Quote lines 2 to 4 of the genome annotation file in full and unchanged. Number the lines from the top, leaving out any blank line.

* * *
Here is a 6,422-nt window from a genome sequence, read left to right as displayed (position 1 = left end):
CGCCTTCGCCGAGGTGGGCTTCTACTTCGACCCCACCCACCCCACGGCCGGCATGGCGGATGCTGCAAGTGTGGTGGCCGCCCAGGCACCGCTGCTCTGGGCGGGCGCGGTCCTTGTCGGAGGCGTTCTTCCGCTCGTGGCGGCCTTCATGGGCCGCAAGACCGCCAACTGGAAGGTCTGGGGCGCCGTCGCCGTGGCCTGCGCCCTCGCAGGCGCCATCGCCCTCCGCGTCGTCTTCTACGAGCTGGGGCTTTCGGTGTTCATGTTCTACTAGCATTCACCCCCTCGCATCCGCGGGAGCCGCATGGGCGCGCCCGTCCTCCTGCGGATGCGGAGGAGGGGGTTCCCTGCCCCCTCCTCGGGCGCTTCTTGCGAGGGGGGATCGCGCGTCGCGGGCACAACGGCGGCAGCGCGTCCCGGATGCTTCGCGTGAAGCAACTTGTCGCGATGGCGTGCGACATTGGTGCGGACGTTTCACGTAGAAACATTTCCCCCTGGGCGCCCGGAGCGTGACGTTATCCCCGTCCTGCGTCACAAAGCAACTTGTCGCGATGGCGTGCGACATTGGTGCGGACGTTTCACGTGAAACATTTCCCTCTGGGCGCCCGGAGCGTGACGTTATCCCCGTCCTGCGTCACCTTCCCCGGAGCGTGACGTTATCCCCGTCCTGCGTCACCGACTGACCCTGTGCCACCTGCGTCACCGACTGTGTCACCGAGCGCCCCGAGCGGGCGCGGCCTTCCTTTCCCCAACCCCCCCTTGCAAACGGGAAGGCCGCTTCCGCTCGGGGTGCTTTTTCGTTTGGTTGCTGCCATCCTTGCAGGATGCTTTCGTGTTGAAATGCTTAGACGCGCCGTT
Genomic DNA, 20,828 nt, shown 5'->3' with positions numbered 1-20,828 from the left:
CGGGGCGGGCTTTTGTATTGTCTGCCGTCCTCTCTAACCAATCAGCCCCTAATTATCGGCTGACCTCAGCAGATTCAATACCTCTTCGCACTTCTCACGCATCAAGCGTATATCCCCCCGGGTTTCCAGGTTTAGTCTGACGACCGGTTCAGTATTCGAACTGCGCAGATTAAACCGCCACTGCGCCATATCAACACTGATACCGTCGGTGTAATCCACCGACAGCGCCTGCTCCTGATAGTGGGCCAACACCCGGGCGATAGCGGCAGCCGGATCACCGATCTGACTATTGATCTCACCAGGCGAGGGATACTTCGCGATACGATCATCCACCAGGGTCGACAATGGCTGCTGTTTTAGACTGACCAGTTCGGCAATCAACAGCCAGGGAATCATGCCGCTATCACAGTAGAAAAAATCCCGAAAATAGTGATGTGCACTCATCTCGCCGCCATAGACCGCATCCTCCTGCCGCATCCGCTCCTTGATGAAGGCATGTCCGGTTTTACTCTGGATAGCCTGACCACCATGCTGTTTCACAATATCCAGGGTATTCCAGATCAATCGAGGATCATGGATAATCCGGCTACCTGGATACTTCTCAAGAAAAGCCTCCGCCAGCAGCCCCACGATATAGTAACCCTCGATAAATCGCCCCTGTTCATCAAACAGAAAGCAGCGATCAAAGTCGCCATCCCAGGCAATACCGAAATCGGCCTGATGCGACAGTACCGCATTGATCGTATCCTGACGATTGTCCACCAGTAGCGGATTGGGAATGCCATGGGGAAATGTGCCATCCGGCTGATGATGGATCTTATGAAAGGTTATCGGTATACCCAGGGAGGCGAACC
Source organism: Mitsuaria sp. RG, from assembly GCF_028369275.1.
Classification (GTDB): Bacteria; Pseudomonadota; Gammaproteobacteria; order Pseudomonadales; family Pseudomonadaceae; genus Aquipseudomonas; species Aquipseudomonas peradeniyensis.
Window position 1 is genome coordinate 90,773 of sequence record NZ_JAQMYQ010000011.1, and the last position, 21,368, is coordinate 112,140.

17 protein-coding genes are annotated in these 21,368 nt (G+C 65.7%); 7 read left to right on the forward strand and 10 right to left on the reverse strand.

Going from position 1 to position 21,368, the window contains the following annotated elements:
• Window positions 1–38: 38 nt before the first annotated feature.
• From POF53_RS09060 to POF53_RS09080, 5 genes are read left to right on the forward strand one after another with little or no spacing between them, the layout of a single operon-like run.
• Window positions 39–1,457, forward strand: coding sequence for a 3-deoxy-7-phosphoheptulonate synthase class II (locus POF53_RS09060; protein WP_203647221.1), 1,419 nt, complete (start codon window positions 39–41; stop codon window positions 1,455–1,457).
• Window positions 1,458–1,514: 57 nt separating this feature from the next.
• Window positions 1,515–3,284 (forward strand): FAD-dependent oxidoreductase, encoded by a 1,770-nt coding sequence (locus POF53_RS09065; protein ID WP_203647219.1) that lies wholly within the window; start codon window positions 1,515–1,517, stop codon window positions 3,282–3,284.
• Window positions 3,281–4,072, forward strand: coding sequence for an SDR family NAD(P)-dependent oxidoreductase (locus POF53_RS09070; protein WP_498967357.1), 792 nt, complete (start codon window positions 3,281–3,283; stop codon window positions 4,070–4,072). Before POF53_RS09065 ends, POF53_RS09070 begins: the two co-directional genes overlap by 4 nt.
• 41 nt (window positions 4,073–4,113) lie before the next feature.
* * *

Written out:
CGCCTTCGCCGAGGTGGGCTTCTACTTCGACCCCACCCACCCCACGGCCGGCATGGCGGATGCTGCAAGTGTGGTGGCCGCCCAGGCACCGCTGCTCTGGGCGGGCGCGGTCCTTGTCGGAGGCGTTCTTCCGCTCGTGGCGGCCTTCATGGGCCGCAAGACCGCCAACTGGAAGGTCTGGGGCGCCGTCGCCGTGGCCTGCGCCCTCGCAGGCGCCATCGCCCTCCGCGTCGTCTTCTACGAGCTGGGGCTTTCGGTGTTCATGTTCTACTAGCATTCACCCCCTCGCATCCGCGGGAGCCGCATGGGCGCGCCCGTCCTCCTGCGGATGCGGAGGAGGGGGTTCCCTGCCCCCTCCTCGGGCGCTTCTTGCGAGGGGGGATCGCGCGTCGCGGGCACAACGGCGGCAGCGCGTCCCGGATGCTTCGCGTGAAGCAACTTGTCGCGATGGCGTGCGACATTGGTGCGGACGTTTCACGTAGAAACATTTCCCCCTGGGCGCCCGGAGCGTGACGTTATCCCCGTCCTGCGTCACAAAGCAACTTGTCGCGATGGCGTGCGACATTGGTGCGGACGTTTCACGTGAAACATTTCCCTCTGGGCGCCCGGAGCGTGACGTTATCCCCGTCCTGCGTCACCTTCCCCGGAGCGTGACGTTATCCCCGTCCTGCGTCACCGACTGACCCTGTGCCACCTGCGTCACCGACTGTGTCACCGAGCGCCCCGAGCGGGCGCGGCCTTCCTTTCCCCAACCCCCCCTTGCAAACGGGAAGGCCGCTTCCGCTCGGGGTGCTTTTTCGTTTGGTTGCTGCCATCCTTGCAGGATGCTTTCGTGTTGAAATGCTTAGACGCGCCGTT
Genomic DNA, 20,828 nt, shown 5'->3' with positions numbered 1-20,828 from the left:
CGGGGCGGGCTTTTGTATTGTCTGCCGTCCTCTCTAACCAATCAGCCCCTAATTATCGGCTGACCTCAGCAGATTCAATACCTCTTCGCACTTCTCACGCATCAAGCGTATATCCCCCCGGGTTTCCAGGTTTAGTCTGACGACCGGTTCAGTATTCGAACTGCGCAGATTAAACCGCCACTGCGCCATATCAACACTGATACCGTCGGTGTAATCCACCGACAGCGCCTGCTCCTGATAGTGGGCCAACACCCGGGCGATAGCGGCAGCCGGATCACCGATCTGACTATTGATCTCACCAGGCGAGGGATACTTCGCGATACGATCATCCACCAGGGTCGACAATGGCTGCTGTTTTAGACTGACCAGTTCGGCAATCAACAGCCAGGGAATCATGCCGCTATCACAGTAGAAAAAATCCCGAAAATAGTGATGTGCACTCATCTCGCCGCCATAGACCGCATCCTCCTGCCGCATCCGCTCCTTGATGAAGGCATGTCCGGTTTTACTCTGGATAGCCTGACCACCATGCTGTTTCACAATATCCAGGGTATTCCAGATCAATCGAGGATCATGGATAATCCGGCTACCTGGATACTTCTCAAGAAAAGCCTCCGCCAGCAGCCCCACGATATAGTAACCCTCGATAAATCGCCCCTGTTCATCAAACAGAAAGCAGCGATCAAAGTCGCCATCCCAGGCAATACCGAAATCGGCCTGATGCGACAGTACCGCATTGATCGTATCCTGACGATTGTCCACCAGTAGCGGATTGGGAATGCCATGGGGAAATGTGCCATCCGGCTGATGATGGATCTTATGAAAGGTTATCGGTATACCCAGGGAGGCGAACC